These are nibs, which are roasted, shelled, and crushed bits of cocoa beans.
Seeing cute kids is always a sweet treat for me, but our next stop was Belmont Estate where the cocoa beans used in the Grenada Chocolate Company chocolate is grown. There’s a little boutique there where you can purchase a different kind of sweet treat—the Grenada Chocolate Company bars and also fancy bon bons made from GCC chocolate.
This is the tasting station at the Belmont Estates boutique. We had already tasted at the factory so I knew what I wanted to purchase.
We had a quick look around the working estate, which dates back to the late 1600s, but they offer full tours. They grow other things besides cocoa. I’ve read up on the history of the plantation and their current practices, and I would like to take a tour. Just one interesting fact: This estate was purchased in 1944 by a Grenadian of East Indian descent. This was the first plantation to ever be owned by anyone other than someone of European descent. It is still in that same family. www.belmontestate.net . It’s a beautiful place…
There was a talkative parrot on the premises. This guy could really get him to talk.
Taking care of the grounds
Employees taking a break
Processing the cocoa beans
Back in the boutique—a batik pillow depicting the cocoa plant and an artist’s depiction of Belmont Estates
TIME FOR LUNCH!
Lunch was at the River Antoine Rum Distillery restaurant. We could see the sugar cane fields from our table and the Atlantic Ocean beyond (we were on the east side of Grenada)—beautiful view. Neither Mark or I drink, but the tour was fascinating. The distillery has operated since 1785, and most of the equipment is that old. They use the same methods they used in the beginning. It is like a working museum. Rivers Rum is not exported—too high alcohol content, yikes! I did taste the chocolate rum (lower alcohol content), and it’s good—would be great drizzled on vanilla ice cream or coffee cake! Like Grenada Chocolate Company, the sugar cane used to make the rum is grown right here in Grenada! And, like Belmont Estates, it was an extravaganza for my camera! So on to the photos…
If you’re interested in the actual making of the rum at Antoine River Rum Distillery, you can click here . It really is interesting!
On the way back down south, we visited peaceful, La Sagesse Beach, the most important beach in Grenada, according to Cutty. It’s importance comes from the People’s Trial and conviction of Lord Brownlow, the expatriate Englishman, who had prohibited public access to the beach of La Sagesse estate. The trial was held under an almond tree at La Sagesse Estate in 1973 with Maurice Bishop representing the people. This moment consolidated popular support of The New Jewel Movement. The rest is history—no commentary on that! To this day all beaches are accessible to the public.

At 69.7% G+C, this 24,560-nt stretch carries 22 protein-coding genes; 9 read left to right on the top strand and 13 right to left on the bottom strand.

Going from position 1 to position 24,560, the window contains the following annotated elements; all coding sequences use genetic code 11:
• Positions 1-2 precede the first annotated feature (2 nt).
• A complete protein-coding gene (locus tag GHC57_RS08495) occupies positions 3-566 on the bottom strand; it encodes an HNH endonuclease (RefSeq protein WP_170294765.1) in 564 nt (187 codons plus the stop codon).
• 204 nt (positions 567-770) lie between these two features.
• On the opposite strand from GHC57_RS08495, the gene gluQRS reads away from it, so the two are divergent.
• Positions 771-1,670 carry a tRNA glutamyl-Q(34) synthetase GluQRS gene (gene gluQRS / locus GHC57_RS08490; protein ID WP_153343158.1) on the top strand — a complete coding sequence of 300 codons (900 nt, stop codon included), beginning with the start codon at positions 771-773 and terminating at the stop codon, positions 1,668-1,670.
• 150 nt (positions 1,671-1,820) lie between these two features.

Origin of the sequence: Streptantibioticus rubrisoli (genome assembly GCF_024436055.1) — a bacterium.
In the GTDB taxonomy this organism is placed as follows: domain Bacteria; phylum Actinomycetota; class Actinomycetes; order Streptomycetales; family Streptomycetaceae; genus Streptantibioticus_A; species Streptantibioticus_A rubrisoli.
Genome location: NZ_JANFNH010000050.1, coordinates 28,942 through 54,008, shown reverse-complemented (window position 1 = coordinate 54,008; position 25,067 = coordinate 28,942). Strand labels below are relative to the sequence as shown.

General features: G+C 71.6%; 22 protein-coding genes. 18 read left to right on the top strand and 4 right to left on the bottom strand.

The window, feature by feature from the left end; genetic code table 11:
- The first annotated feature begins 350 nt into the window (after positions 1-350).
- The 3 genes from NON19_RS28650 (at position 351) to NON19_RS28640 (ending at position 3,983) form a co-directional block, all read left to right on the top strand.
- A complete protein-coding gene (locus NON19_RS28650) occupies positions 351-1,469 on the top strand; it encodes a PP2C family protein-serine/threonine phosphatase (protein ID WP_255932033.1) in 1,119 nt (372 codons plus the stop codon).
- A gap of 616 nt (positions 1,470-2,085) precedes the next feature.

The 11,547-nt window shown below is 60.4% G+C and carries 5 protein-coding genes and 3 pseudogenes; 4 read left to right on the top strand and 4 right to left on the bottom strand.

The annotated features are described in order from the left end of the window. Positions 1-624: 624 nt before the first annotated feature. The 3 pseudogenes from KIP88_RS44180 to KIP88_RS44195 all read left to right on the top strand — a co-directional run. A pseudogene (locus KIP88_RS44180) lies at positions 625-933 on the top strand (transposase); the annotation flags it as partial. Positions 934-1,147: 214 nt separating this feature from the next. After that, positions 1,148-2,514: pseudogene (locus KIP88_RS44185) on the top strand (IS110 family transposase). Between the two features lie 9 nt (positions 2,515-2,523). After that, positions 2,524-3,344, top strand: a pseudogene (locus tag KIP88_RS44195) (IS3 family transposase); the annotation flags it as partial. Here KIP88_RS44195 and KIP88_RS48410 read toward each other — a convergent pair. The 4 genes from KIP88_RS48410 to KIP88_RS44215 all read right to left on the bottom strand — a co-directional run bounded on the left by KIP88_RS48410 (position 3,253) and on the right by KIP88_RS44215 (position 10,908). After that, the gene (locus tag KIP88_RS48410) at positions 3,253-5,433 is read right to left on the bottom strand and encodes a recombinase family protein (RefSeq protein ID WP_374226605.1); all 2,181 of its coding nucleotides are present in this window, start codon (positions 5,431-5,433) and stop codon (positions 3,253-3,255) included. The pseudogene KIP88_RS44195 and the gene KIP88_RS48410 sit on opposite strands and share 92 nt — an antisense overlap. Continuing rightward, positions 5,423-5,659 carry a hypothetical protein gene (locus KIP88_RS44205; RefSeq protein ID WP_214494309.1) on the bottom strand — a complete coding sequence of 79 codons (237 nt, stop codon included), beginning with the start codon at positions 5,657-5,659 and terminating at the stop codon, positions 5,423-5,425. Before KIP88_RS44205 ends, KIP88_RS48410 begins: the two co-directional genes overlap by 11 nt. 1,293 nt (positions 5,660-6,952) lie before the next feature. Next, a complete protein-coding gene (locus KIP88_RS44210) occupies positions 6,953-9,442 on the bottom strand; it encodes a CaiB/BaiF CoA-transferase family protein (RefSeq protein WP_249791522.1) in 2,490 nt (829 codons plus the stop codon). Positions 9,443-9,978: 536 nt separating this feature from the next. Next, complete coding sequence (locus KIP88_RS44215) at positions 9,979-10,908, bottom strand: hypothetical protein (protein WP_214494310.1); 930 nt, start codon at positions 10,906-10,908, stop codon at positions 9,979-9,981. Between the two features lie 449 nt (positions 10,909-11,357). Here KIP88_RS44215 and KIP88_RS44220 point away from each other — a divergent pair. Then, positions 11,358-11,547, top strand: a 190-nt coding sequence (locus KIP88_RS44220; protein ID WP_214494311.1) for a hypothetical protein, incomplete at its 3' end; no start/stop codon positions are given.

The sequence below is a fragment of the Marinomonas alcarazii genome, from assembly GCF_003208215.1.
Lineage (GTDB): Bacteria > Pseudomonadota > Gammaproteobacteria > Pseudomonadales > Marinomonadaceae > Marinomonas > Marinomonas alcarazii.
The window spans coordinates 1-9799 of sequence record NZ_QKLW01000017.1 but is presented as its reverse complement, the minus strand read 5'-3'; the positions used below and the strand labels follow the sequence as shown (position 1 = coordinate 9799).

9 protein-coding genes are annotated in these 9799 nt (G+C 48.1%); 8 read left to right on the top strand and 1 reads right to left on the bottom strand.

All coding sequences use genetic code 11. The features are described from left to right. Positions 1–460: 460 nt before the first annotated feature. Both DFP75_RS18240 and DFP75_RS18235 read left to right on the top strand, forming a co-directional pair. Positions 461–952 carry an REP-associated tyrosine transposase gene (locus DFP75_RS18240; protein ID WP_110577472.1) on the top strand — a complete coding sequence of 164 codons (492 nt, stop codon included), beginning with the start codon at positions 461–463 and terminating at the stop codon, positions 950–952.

This is at the end of the old airport runway (now, used for drag racing), which has been replaced by Maurice Bishop International Airport (a major part of the American intervention in Grenada’s history in 1984). One of these two derelict airplanes was former Prime Minister, Maurice Bishop’s. I guess they keep them for posterity. There’s a paid guard on duty. To know more about Grenada’s history and politics you can google History of Grenada-Wikipedia
We passed through the 2nd largest city in Grenada, Grenville on the way back home.
Throughout the tour, we passed through many villages, and got a flavor of the homes in each.
Cutty explained the practice of squatting and pointed out how you could tell a squatter’s house (the houses on the ridge are an example of squatter’s homes). For the most part, I couldn’t get good pictures of homes that we zoomed by. Most homes were very simple, but my impression is that there are plenty of local’s “nicer” homes to “mansions” sprinkled in with the rest.
A fixer-upper for sale!
Nice homes—Most had laundry out drying.
I asked Cutty why many of the houses were built on “stilts”. I thought it was possibly because of protection against flooding, even though many of the houses were high above sea level. I thought maybe another reason could be due to the hilly terrain—NOPE to both my speculations! He said that it was an economical practice involving building from the top, down, adding additional square footage as needed and funds became available.
Cutty delivered us back at our anchorage that evening tired, but satisfied with his wonderful tour. Every tour is a little different, and I’ve heard of cruisers that have gone on several! I would be happy to go on another. If you come visit us here, we’ll go on one with YOU!
FUN FACT: The photos in this blog were chosen from almost 500 that I took that day!!!!! It was hard to choose!